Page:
If you've been stumbling around in a fog for a few years, wondering which of all the plants in Minnesota is the most influential, you can relax: The University of Minnesota has settled the matter with a top 10 list. Potatoes are included. You may think, "Rarely have I been influenced by a potato. Seduced, perhaps. Intrigued, well, it goes without saying. But are they really influential?"
Let us clarify. The list looks at the impact of a plant six ways: environmental, economic, cultural, historical, food-wise and how it affects the landscape. Some surprises: There's "purple loosestrife," that pretty tall thing with purple flowers, to use the technical terms; it can be used to treat diarrhea, which might explain its name. The apple is self-explanatory, since Minnesota is famous for inventing new apples like the sweet Honeycrisp, or the less-successful Ultra-Puckertart, which caused the inside of your cheeks to slam together while you chewed. "America's most painful new fruit," I believe the reviews said.
Elm trees made the list, even though beetles have reduced their population to about 26 old and nervous trees that panic and think, "Beetles!" every time they get that gnawing sensation in the bark. This is a major flaw in evolution: Elms are unable to run away from predators. Fifty limbs and they can't scratch. I'm not saying it would be better if elms could run down the street flailing at their trunks and screeching, GET OFF OF ME, but it would be interesting. If we're going to lose our elms I'd rather they'd all left en masse in the 1970s, a great herd of trees heading for beetle-free territory. Highways would have signs to this day: ELM CROSSING.
Anyway. Sugar beets were nominated but didn't make the list. As someone who once lived downwind from a beet processing facility, I don't think the experts really understand the impact of the sugar beet. When the wind's right, you're convinced Paul Bunyan had the stomach flu. We took a tour of the plant for school, and three kids relinquished their lunch; the rest had to be hustled out before a chain reaction shut down the plant for the week.
Also not on the list: Eurasian milfoil, which hitches rides on motorboat propellers and never once offers to chip in for gas; the spurge, which is an ugly lawn weed deserving of poison unless a landscaper calls it "ground cover," in which case you pay him $500 to plant it; the Como Park corpse plant, which blooms once a year, and releases an unutterably vile aroma that melts glass. I'm still wondering how it got its name. "Hey, that smells like a dead body" is not a frame of reference most of us have. If you're standing next to a guy in the corpse plant exhibit and he says, "Whoa, that takes me back to my wild, misspent youth," I'd edge away.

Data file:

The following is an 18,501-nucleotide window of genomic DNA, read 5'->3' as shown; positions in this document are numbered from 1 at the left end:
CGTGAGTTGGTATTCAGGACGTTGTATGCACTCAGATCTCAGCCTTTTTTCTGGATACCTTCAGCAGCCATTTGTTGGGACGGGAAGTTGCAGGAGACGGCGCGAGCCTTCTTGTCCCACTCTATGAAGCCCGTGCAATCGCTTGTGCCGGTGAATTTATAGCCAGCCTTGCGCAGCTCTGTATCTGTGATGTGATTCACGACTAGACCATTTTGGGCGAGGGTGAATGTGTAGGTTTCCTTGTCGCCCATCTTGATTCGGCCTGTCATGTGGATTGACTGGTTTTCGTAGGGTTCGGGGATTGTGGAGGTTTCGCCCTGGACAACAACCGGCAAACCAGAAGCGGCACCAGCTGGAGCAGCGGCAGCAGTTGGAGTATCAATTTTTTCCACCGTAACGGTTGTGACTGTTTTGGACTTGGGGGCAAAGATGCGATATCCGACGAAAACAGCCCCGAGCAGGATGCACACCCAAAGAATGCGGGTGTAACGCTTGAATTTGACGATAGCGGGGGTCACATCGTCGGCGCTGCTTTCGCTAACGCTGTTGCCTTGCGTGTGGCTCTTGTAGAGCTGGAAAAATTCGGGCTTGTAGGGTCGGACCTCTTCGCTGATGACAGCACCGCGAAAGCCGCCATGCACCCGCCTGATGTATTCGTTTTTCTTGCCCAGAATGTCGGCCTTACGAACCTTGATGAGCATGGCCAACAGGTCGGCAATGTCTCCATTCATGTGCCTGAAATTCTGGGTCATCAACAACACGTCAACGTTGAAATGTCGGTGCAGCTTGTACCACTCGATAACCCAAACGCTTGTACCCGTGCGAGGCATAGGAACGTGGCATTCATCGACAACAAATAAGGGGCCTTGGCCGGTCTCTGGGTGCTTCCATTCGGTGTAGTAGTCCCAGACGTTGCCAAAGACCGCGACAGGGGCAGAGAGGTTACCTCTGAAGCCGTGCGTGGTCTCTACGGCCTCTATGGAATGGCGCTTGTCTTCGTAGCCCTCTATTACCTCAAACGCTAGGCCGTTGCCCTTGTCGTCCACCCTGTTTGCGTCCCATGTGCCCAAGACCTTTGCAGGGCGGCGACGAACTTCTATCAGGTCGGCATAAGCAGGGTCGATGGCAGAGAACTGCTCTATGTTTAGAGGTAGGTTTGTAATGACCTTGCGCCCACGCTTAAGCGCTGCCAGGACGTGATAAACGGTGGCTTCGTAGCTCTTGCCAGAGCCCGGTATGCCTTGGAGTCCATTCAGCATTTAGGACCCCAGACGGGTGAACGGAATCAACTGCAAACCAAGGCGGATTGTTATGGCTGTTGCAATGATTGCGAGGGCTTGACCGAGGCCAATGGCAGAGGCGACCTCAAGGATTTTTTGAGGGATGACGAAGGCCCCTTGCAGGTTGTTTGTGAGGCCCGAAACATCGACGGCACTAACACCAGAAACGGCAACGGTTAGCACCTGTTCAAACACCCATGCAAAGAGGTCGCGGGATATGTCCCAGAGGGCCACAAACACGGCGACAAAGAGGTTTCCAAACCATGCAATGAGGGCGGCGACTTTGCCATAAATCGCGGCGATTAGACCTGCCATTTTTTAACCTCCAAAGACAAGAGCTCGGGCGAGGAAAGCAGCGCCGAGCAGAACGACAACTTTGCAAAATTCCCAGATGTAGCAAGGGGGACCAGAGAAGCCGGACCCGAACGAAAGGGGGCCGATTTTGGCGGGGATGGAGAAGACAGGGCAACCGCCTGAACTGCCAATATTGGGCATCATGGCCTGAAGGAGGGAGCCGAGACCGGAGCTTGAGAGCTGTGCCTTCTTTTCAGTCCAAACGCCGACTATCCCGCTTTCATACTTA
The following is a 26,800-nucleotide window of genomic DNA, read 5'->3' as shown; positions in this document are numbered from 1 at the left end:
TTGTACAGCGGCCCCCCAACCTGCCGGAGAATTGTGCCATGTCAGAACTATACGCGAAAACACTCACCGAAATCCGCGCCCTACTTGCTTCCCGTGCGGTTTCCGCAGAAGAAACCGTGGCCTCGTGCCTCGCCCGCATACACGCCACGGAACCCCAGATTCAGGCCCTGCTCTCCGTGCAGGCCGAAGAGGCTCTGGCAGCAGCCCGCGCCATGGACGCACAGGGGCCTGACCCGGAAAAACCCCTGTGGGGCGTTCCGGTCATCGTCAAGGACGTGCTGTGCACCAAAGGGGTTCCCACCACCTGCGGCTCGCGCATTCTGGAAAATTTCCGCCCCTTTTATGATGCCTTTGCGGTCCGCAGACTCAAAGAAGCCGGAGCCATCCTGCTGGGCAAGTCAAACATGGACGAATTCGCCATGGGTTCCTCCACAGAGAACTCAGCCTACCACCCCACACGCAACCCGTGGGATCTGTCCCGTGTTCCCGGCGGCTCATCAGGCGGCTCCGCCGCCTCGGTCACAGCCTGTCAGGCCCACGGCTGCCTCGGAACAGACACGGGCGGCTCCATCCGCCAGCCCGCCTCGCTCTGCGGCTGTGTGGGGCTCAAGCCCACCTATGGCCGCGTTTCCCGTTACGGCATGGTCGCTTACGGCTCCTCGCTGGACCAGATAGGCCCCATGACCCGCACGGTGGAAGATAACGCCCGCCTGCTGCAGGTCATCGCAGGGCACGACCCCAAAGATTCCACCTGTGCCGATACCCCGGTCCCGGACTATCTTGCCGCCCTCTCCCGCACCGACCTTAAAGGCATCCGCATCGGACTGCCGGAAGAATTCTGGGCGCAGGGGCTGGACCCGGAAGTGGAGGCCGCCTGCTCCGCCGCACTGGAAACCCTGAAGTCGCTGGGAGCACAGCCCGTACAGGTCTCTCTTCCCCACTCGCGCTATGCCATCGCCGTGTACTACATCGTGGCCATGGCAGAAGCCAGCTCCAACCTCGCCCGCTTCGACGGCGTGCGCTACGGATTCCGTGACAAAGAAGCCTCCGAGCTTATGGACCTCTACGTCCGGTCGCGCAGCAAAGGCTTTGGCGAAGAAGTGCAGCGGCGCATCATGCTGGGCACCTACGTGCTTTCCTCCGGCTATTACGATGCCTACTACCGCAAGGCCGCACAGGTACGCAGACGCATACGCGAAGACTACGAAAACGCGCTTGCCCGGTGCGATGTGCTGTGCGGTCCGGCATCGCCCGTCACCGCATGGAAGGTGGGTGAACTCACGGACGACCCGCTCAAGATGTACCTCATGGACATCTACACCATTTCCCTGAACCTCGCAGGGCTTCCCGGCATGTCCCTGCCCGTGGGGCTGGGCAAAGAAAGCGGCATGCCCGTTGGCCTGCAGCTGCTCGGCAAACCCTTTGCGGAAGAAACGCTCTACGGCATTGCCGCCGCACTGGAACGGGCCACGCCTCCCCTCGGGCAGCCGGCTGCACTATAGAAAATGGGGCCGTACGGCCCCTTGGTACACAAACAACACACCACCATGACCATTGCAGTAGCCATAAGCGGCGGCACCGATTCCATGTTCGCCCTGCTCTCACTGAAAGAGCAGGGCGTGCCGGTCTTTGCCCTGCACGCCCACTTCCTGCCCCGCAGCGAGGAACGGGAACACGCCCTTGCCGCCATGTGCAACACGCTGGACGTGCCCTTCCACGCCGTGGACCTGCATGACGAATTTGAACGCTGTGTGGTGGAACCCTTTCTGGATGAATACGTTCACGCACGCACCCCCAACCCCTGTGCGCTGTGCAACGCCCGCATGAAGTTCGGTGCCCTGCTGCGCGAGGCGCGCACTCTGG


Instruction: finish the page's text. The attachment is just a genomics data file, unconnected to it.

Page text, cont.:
Anything missing in these accounts of influential nonsentient organic material? Anything that has shaped our culture, our emotions, led to bitter disputes, engaged the attention of science?
C'mon! The dandelion.
It's the mooching house-guest of the plant world. It makes a nice impression when it shows up -- hey, it's me, I brought you some yellow color! Can I crash for a while? Then it turns into a layabout that loses its hue and ends up a dumb ugly stalk with nasty leaves. When the seeds are gone and the plant is just a varicose vein standing erect with a stump on top, you want to teach it a lesson: This is why you will never be a flower. If you would stay yellow, it would be different. FOCUS.
But that's not the dandelion way, man. They're all about hanging out and passing through. Yes, I know, people eat them, in other cultures. But that is because they lack steak and Fritos. Once you invent Fritos, dandelion demand drops off. It can be used to make wine, but the recipe calls for lemon juice, lime juice, orange juice and six cups of sugar; with those ingredients you could make a palatable intoxicant out of minced carpet remnants or ground-up newspapers. (Use seven cups of sugar if you're including the opinion section; cuts the bitterness.)
So why didn't it make the list? Probably got its application in too late. Hey, dude, it meant to send it in, but stuff happened. Typical.
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